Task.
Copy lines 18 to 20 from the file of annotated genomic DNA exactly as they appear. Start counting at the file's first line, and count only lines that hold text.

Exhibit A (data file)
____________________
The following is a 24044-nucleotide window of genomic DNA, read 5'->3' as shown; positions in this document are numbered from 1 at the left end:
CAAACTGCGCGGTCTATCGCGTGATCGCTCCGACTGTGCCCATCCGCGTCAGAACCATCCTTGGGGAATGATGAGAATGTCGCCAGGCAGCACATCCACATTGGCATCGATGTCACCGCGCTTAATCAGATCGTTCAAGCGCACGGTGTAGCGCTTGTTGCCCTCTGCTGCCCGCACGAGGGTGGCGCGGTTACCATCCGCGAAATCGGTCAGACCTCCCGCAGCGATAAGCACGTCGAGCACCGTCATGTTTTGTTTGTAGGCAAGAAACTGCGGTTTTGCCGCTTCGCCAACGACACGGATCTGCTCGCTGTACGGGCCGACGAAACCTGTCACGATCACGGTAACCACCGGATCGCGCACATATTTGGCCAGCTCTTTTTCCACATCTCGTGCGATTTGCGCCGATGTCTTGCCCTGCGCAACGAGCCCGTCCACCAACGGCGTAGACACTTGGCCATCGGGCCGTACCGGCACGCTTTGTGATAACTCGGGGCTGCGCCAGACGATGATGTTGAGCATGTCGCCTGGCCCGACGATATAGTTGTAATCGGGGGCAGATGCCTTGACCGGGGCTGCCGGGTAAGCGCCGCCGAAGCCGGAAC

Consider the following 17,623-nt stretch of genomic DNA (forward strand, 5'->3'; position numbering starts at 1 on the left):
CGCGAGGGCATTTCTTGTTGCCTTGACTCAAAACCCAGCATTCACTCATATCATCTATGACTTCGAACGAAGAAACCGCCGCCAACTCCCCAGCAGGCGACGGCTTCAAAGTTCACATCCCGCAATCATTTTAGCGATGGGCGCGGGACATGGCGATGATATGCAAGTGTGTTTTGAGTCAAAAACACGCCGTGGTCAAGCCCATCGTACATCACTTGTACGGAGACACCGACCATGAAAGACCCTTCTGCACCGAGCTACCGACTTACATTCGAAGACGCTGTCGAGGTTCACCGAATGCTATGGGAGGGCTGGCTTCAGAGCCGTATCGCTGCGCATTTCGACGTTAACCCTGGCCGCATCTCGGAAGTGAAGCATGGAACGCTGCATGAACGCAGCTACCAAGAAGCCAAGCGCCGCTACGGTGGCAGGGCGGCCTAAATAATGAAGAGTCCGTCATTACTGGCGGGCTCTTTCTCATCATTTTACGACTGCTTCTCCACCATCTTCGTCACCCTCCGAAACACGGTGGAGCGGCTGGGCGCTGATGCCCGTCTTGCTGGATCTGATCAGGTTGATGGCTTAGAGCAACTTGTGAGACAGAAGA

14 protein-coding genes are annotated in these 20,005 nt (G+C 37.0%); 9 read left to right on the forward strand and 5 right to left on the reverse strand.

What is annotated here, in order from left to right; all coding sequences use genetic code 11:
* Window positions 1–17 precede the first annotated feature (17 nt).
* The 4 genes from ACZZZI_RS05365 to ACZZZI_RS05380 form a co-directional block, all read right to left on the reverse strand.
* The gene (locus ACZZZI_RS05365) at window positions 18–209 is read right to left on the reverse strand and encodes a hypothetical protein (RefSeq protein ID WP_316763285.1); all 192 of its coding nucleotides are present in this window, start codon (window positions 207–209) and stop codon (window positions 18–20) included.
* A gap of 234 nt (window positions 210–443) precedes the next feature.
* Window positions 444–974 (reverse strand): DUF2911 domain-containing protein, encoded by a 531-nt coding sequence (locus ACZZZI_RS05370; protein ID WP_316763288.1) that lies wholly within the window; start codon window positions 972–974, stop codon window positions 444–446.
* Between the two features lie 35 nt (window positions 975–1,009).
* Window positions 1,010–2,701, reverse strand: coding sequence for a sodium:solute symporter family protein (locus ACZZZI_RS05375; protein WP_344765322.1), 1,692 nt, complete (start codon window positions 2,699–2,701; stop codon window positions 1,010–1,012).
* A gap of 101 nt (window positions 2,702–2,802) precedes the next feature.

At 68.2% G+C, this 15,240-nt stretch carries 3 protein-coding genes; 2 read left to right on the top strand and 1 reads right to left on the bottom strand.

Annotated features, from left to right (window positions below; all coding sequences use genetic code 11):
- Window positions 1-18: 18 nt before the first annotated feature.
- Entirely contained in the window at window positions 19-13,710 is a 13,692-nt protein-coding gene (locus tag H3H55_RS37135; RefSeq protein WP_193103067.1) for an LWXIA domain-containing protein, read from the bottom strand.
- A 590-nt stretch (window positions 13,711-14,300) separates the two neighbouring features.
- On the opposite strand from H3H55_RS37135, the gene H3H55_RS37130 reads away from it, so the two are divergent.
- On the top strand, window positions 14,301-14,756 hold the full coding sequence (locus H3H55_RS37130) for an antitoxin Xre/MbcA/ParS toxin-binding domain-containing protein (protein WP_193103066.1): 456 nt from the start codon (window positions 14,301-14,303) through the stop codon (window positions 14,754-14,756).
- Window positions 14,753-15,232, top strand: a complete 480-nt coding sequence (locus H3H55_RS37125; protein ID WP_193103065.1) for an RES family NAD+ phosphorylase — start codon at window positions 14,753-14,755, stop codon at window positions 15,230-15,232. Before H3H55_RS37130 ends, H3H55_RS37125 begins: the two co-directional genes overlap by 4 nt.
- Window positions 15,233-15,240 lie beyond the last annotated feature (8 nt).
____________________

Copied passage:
- Entirely contained in the window at window positions 19-13,710 is a 13,692-nt protein-coding gene (locus tag H3H55_RS37135; RefSeq protein WP_193103067.1) for an LWXIA domain-containing protein, read from the bottom strand.
- A 590-nt stretch (window positions 13,711-14,300) separates the two neighbouring features.
- On the opposite strand from H3H55_RS37135, the gene H3H55_RS37130 reads away from it, so the two are divergent.